Maybe if we took time to watch the sky fill with clouds or the way butterflies flutter from one flower to another, we'd not need a nap. Maybe we'd be so energized with life we wouldn't feel so tired.
It's worth a try . . .

Saturday, May 5, 2007

Mr. Excitement

I was listening to an NPR feature this morning about the death of Tommy Newsom, a member of the Doc Severinsen Tonight Show band.
Johnny Carson called Tommy Newsom "Mr. Excitement" because he seemed to be such a quiet, bland person. Of course he wasn't, really. The person who was interviewed this morning - I didn't catch his name, but he was a friend of Mr. Newsom's - talked about his intellect, his wit, and his skill as a saxophonist, particularly on the soprano saxophone.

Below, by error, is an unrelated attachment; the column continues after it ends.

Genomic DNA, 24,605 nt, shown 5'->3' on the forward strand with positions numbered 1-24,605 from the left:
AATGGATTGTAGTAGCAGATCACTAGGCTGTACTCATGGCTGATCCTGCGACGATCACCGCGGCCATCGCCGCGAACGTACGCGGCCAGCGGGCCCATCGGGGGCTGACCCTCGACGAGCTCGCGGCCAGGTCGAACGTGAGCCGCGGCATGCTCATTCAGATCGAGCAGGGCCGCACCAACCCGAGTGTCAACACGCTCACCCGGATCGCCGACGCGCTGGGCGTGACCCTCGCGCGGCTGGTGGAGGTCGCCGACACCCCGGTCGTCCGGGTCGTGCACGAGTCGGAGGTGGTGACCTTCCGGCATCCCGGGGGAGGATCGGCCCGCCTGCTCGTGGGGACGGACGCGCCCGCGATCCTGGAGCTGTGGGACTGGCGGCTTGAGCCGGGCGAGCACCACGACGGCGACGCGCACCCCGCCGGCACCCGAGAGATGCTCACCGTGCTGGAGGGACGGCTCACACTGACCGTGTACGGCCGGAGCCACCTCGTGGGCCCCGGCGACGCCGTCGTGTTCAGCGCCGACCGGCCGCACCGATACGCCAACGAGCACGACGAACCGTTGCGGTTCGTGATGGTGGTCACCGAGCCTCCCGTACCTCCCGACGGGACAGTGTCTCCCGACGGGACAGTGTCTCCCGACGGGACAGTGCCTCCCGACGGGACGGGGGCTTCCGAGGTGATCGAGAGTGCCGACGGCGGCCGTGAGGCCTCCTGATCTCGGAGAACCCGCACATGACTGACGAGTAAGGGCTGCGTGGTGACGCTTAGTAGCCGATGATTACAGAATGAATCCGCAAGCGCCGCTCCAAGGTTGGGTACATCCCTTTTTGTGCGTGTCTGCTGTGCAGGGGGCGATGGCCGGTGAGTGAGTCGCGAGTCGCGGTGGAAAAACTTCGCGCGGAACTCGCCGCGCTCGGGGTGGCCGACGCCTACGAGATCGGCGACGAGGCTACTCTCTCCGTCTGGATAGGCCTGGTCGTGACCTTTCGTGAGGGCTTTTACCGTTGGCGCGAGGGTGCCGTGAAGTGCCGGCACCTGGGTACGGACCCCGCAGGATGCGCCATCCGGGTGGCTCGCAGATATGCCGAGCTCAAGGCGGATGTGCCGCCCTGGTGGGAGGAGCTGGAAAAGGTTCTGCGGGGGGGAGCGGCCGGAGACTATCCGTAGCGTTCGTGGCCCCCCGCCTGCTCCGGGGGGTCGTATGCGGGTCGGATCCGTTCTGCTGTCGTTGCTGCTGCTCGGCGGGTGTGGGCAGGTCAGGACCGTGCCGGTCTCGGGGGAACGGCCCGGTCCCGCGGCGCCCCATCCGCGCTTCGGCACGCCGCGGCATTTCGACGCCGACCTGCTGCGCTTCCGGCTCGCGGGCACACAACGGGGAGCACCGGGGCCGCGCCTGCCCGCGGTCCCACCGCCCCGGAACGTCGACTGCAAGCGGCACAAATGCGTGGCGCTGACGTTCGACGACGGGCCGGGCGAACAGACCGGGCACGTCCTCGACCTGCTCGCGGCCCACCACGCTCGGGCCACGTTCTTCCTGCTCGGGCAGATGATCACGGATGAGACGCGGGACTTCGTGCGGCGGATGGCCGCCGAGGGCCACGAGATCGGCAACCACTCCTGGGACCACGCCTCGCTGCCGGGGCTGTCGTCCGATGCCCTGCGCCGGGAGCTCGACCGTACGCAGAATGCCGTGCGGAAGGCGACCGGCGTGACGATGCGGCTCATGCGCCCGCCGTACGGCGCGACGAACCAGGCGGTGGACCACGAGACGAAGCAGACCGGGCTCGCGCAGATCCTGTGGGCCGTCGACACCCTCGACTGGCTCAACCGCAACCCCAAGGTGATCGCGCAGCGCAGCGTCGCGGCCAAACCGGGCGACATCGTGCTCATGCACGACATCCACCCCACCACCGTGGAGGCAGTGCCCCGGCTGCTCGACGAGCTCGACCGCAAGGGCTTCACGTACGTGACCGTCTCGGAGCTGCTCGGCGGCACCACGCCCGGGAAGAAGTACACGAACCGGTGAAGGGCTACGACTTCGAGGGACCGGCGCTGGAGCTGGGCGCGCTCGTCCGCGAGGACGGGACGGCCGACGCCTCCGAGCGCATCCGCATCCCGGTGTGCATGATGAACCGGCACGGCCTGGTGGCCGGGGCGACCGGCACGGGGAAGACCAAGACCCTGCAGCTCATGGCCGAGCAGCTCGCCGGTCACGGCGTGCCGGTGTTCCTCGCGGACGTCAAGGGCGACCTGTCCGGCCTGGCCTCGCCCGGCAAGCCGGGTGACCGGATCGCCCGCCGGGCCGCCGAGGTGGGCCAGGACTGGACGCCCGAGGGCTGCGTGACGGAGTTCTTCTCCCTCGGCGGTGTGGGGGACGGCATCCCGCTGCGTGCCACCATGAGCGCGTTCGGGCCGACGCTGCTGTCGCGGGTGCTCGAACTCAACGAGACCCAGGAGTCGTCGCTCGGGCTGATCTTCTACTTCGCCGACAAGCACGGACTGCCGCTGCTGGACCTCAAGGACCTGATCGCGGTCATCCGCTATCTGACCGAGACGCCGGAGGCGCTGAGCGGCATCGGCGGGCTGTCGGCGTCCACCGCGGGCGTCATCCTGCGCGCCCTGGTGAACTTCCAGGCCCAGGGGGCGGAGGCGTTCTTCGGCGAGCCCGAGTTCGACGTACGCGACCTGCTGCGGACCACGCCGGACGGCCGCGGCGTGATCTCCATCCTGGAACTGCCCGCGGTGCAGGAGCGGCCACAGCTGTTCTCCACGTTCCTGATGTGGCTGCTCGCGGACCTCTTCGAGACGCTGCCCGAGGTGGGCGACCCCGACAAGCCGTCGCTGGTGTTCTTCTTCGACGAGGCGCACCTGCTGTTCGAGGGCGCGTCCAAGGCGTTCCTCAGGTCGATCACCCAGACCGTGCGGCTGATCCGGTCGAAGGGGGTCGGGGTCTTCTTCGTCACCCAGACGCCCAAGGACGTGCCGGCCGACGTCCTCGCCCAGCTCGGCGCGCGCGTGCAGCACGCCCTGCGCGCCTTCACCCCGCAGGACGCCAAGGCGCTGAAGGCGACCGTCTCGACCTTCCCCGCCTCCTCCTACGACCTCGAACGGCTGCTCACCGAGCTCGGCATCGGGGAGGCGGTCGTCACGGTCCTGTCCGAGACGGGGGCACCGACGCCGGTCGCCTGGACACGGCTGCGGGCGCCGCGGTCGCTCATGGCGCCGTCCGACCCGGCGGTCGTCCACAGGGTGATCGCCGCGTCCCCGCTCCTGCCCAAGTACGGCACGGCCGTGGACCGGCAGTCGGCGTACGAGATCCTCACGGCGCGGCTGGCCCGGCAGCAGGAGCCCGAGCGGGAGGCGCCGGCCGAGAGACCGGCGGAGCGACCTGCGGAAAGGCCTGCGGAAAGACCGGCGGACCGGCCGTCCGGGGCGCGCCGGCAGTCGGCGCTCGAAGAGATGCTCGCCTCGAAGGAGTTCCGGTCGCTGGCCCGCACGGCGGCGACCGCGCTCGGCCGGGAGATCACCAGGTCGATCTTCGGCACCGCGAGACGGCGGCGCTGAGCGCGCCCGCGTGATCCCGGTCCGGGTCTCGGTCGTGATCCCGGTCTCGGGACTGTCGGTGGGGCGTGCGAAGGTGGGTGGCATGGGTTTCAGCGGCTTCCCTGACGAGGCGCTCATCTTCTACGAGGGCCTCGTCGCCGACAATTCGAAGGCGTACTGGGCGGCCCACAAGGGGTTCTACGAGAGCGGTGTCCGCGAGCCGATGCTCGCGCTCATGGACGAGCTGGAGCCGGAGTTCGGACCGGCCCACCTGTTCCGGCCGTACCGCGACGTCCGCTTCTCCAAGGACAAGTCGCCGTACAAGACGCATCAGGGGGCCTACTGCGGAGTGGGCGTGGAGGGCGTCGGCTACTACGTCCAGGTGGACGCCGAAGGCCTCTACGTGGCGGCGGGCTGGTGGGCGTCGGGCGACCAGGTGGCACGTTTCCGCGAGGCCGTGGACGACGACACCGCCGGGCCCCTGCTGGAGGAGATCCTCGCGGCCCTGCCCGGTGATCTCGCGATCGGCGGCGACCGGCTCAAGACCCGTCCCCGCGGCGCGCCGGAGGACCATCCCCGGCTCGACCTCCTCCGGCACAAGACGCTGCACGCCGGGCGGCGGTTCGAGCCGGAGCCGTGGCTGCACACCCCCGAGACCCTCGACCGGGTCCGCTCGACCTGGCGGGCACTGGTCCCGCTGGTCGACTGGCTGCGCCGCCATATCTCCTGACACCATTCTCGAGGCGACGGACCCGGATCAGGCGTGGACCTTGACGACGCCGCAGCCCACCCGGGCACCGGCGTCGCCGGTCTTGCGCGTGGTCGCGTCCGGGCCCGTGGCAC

I didn't even know there was such an instrument! They played an excerpt of Newsom playing one, though, and it was incredibly beautiful.
Tommy Newsom focused on jazz, and his friend talked about his ability to hear music within the music; he talked about the way Newsom could improvise and expand on what was there so that a listener would wonder, "Why didn't I hear that there before?"
What a gift that is - to see beyond what is really there; to hear what isn't seen or said or played but, once seen or heard is recognized as having been there all along.
I think sometimes that part of our job as human beings is to pay attention so closely to the life all around us that we perceive what isn't apparent, but is nevertheless truly there - God's presence, the imperceptible goodness and blessing that overcomes evil and despair - to hold those things lightly, but take them seriously . . .
What would life be like if we saw and heard those things that aren't readily seen or heard, those extra elements of beauty, strength, and power all around us, all the time?